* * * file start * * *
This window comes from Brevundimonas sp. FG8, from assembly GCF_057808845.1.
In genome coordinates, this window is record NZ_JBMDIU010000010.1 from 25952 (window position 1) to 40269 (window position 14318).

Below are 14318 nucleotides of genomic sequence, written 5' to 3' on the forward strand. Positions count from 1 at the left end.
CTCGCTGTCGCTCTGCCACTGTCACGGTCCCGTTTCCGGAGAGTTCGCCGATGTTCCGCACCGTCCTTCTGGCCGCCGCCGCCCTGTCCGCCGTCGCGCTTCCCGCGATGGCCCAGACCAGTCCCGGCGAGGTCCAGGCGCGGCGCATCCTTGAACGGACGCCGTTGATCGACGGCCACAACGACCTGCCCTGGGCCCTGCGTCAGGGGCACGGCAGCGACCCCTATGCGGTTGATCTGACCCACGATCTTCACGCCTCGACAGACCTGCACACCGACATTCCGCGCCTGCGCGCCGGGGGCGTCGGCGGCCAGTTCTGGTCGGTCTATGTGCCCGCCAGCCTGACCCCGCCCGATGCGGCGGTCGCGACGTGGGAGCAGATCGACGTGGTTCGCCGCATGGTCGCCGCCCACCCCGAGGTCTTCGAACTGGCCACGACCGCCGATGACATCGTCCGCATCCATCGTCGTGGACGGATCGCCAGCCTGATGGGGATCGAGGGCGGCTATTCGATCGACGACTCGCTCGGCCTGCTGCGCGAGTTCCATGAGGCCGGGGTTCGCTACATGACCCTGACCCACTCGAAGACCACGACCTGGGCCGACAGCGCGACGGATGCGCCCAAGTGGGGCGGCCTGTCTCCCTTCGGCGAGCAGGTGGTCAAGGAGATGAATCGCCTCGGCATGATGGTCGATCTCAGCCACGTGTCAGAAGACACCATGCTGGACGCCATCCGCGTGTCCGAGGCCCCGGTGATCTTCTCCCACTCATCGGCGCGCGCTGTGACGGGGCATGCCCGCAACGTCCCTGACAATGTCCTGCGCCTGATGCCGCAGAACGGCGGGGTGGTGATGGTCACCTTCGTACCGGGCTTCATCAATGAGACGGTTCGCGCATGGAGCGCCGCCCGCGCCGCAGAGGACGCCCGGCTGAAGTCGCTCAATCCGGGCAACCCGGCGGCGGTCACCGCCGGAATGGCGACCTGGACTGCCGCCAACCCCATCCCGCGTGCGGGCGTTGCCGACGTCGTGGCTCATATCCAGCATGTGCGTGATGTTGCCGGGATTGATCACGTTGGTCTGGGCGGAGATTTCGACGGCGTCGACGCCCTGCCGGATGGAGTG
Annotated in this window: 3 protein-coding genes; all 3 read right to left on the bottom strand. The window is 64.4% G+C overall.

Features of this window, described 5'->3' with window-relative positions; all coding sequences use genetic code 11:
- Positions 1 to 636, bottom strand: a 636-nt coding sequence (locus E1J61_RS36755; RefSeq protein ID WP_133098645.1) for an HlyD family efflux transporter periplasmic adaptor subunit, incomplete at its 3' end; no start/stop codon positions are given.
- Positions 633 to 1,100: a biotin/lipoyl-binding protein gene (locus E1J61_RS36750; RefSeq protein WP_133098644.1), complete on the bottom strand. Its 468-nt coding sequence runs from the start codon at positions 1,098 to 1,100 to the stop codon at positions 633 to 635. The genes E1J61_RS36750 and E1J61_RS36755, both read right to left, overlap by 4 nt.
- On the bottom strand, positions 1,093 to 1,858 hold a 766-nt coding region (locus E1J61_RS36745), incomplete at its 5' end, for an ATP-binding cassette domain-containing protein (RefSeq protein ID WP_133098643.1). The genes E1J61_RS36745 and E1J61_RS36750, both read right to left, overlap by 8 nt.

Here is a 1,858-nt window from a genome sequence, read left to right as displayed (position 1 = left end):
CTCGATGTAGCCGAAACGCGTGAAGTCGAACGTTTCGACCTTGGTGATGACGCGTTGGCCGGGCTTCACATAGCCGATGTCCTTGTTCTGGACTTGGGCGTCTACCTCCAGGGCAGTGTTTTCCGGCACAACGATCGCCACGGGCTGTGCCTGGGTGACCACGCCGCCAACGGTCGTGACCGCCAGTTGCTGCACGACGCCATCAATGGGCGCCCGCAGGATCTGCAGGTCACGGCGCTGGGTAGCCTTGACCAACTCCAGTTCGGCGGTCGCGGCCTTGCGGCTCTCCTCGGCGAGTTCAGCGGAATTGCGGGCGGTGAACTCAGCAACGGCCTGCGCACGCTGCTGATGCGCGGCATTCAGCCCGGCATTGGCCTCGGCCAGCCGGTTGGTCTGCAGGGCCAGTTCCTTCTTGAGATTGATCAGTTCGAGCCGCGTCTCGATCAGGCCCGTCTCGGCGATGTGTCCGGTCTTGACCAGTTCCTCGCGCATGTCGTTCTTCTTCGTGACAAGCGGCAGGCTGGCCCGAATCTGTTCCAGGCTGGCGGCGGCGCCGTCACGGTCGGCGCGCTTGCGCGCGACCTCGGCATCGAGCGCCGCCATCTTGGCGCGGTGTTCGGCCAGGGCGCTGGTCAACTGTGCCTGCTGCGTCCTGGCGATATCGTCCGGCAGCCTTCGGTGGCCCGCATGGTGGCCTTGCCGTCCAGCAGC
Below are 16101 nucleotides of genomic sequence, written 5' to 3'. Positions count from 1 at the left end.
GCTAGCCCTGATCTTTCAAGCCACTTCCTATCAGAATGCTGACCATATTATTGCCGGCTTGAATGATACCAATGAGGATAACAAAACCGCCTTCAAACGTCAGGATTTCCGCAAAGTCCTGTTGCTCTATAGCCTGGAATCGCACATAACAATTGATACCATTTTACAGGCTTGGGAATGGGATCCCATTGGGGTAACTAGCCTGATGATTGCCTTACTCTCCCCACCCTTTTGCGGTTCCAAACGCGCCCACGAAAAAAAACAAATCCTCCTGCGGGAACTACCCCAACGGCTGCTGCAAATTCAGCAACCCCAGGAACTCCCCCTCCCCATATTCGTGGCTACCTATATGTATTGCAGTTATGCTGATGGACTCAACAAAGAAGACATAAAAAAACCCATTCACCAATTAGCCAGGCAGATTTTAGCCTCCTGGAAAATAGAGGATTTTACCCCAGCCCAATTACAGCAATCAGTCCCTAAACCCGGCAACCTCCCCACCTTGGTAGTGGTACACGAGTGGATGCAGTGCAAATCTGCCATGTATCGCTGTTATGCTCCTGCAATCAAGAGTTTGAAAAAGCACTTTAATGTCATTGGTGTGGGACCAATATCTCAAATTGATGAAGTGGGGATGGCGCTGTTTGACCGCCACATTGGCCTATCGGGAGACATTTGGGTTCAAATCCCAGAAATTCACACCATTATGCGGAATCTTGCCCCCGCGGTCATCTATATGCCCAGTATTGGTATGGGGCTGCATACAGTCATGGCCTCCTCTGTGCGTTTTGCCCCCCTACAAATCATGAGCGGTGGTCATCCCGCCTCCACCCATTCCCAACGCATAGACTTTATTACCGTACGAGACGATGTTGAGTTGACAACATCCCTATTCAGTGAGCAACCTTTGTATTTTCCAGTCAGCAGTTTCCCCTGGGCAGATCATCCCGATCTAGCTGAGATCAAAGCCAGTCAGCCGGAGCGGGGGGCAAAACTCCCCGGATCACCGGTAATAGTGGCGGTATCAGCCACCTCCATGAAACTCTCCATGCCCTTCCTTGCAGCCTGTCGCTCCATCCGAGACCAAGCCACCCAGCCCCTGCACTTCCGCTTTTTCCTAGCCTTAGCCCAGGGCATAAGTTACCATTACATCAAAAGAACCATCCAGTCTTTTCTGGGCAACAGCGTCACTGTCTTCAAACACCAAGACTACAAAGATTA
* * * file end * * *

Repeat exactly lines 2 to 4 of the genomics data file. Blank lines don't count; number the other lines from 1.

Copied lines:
In genome coordinates, this window is record NZ_JBMDIU010000010.1 from 25952 (window position 1) to 40269 (window position 14318).

Below are 14318 nucleotides of genomic sequence, written 5' to 3' on the forward strand. Positions count from 1 at the left end.
CTCGCTGTCGCTCTGCCACTGTCACGGTCCCGTTTCCGGAGAGTTCGCCGATGTTCCGCACCGTCCTTCTGGCCGCCGCCGCCCTGTCCGCCGTCGCGCTTCCCGCGATGGCCCAGACCAGTCCCGGCGAGGTCCAGGCGCGGCGCATCCTTGAACGGACGCCGTTGATCGACGGCCACAACGACCTGCCCTGGGCCCTGCGTCAGGGGCACGGCAGCGACCCCTATGCGGTTGATCTGACCCACGATCTTCACGCCTCGACAGACCTGCACACCGACATTCCGCGCCTGCGCGCCGGGGGCGTCGGCGGCCAGTTCTGGTCGGTCTATGTGCCCGCCAGCCTGACCCCGCCCGATGCGGCGGTCGCGACGTGGGAGCAGATCGACGTGGTTCGCCGCATGGTCGCCGCCCACCCCGAGGTCTTCGAACTGGCCACGACCGCCGATGACATCGTCCGCATCCATCGTCGTGGACGGATCGCCAGCCTGATGGGGATCGAGGGCGGCTATTCGATCGACGACTCGCTCGGCCTGCTGCGCGAGTTCCATGAGGCCGGGGTTCGCTACATGACCCTGACCCACTCGAAGACCACGACCTGGGCCGACAGCGCGACGGATGCGCCCAAGTGGGGCGGCCTGTCTCCCTTCGGCGAGCAGGTGGTCAAGGAGATGAATCGCCTCGGCATGATGGTCGATCTCAGCCACGTGTCAGAAGACACCATGCTGGACGCCATCCGCGTGTCCGAGGCCCCGGTGATCTTCTCCCACTCATCGGCGCGCGCTGTGACGGGGCATGCCCGCAACGTCCCTGACAATGTCCTGCGCCTGATGCCGCAGAACGGCGGGGTGGTGATGGTCACCTTCGTACCGGGCTTCATCAATGAGACGGTTCGCGCATGGAGCGCCGCCCGCGCCGCAGAGGACGCCCGGCTGAAGTCGCTCAATCCGGGCAACCCGGCGGCGGTCACCGCCGGAATGGCGACCTGGACTGCCGCCAACCCCATCCCGCGTGCGGGCGTTGCCGACGTCGTGGCTCATATCCAGCATGTGCGTGATGTTGCCGGGATTGATCACGTTGGTCTGGGCGGAGATTTCGACGGCGTCGACGCCCTGCCGGATGGAGTG